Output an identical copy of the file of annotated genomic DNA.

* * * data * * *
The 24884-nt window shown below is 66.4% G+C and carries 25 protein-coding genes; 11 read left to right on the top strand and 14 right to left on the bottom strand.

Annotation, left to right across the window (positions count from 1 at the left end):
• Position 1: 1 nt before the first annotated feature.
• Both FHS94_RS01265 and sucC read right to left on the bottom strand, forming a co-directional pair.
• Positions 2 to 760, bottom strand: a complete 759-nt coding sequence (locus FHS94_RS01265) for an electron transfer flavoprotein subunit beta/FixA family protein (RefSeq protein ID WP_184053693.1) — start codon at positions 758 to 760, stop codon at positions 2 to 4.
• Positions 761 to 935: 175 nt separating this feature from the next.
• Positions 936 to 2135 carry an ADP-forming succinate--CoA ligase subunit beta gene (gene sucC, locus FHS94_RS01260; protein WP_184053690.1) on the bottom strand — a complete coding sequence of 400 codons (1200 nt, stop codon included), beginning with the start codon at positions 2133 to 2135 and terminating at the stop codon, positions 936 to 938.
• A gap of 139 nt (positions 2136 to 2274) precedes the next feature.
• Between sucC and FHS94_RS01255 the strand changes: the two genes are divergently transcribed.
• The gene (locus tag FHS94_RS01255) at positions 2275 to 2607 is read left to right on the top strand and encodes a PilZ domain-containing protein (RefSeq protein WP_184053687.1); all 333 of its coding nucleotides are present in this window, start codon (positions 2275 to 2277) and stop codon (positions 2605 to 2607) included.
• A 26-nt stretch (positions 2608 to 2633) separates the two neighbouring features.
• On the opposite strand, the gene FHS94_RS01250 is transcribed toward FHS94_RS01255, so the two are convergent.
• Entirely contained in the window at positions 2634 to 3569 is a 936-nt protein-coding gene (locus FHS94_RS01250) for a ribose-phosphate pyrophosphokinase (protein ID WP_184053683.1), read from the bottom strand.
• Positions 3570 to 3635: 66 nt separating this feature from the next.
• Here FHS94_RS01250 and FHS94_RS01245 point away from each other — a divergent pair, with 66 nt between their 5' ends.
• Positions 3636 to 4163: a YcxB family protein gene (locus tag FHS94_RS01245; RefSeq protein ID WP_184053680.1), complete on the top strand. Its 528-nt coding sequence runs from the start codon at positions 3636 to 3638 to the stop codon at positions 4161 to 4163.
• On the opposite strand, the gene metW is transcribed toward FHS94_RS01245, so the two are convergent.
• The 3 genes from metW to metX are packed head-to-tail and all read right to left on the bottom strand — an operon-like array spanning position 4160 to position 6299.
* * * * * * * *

The 24884-nt window shown below is 66.4% G+C and carries 25 protein-coding genes; 11 read left to right on the top strand and 14 right to left on the bottom strand.

Annotation, left to right across the window (positions count from 1 at the left end):
• Position 1: 1 nt before the first annotated feature.
• Both FHS94_RS01265 and sucC read right to left on the bottom strand, forming a co-directional pair.
• Positions 2 to 760, bottom strand: a complete 759-nt coding sequence (locus FHS94_RS01265) for an electron transfer flavoprotein subunit beta/FixA family protein (RefSeq protein ID WP_184053693.1) — start codon at positions 758 to 760, stop codon at positions 2 to 4.
• Positions 761 to 935: 175 nt separating this feature from the next.
• Positions 936 to 2135 carry an ADP-forming succinate--CoA ligase subunit beta gene (gene sucC, locus FHS94_RS01260; protein WP_184053690.1) on the bottom strand — a complete coding sequence of 400 codons (1200 nt, stop codon included), beginning with the start codon at positions 2133 to 2135 and terminating at the stop codon, positions 936 to 938.
• A gap of 139 nt (positions 2136 to 2274) precedes the next feature.
• Between sucC and FHS94_RS01255 the strand changes: the two genes are divergently transcribed.
• The gene (locus tag FHS94_RS01255) at positions 2275 to 2607 is read left to right on the top strand and encodes a PilZ domain-containing protein (RefSeq protein WP_184053687.1); all 333 of its coding nucleotides are present in this window, start codon (positions 2275 to 2277) and stop codon (positions 2605 to 2607) included.
• A 26-nt stretch (positions 2608 to 2633) separates the two neighbouring features.
• On the opposite strand, the gene FHS94_RS01250 is transcribed toward FHS94_RS01255, so the two are convergent.
• Entirely contained in the window at positions 2634 to 3569 is a 936-nt protein-coding gene (locus FHS94_RS01250) for a ribose-phosphate pyrophosphokinase (protein ID WP_184053683.1), read from the bottom strand.
• Positions 3570 to 3635: 66 nt separating this feature from the next.
• Here FHS94_RS01250 and FHS94_RS01245 point away from each other — a divergent pair, with 66 nt between their 5' ends.
• Positions 3636 to 4163: a YcxB family protein gene (locus tag FHS94_RS01245; RefSeq protein ID WP_184053680.1), complete on the top strand. Its 528-nt coding sequence runs from the start codon at positions 3636 to 3638 to the stop codon at positions 4161 to 4163.
• On the opposite strand, the gene metW is transcribed toward FHS94_RS01245, so the two are convergent.
• The 3 genes from metW to metX are packed head-to-tail and all read right to left on the bottom strand — an operon-like array spanning position 4160 to position 6299.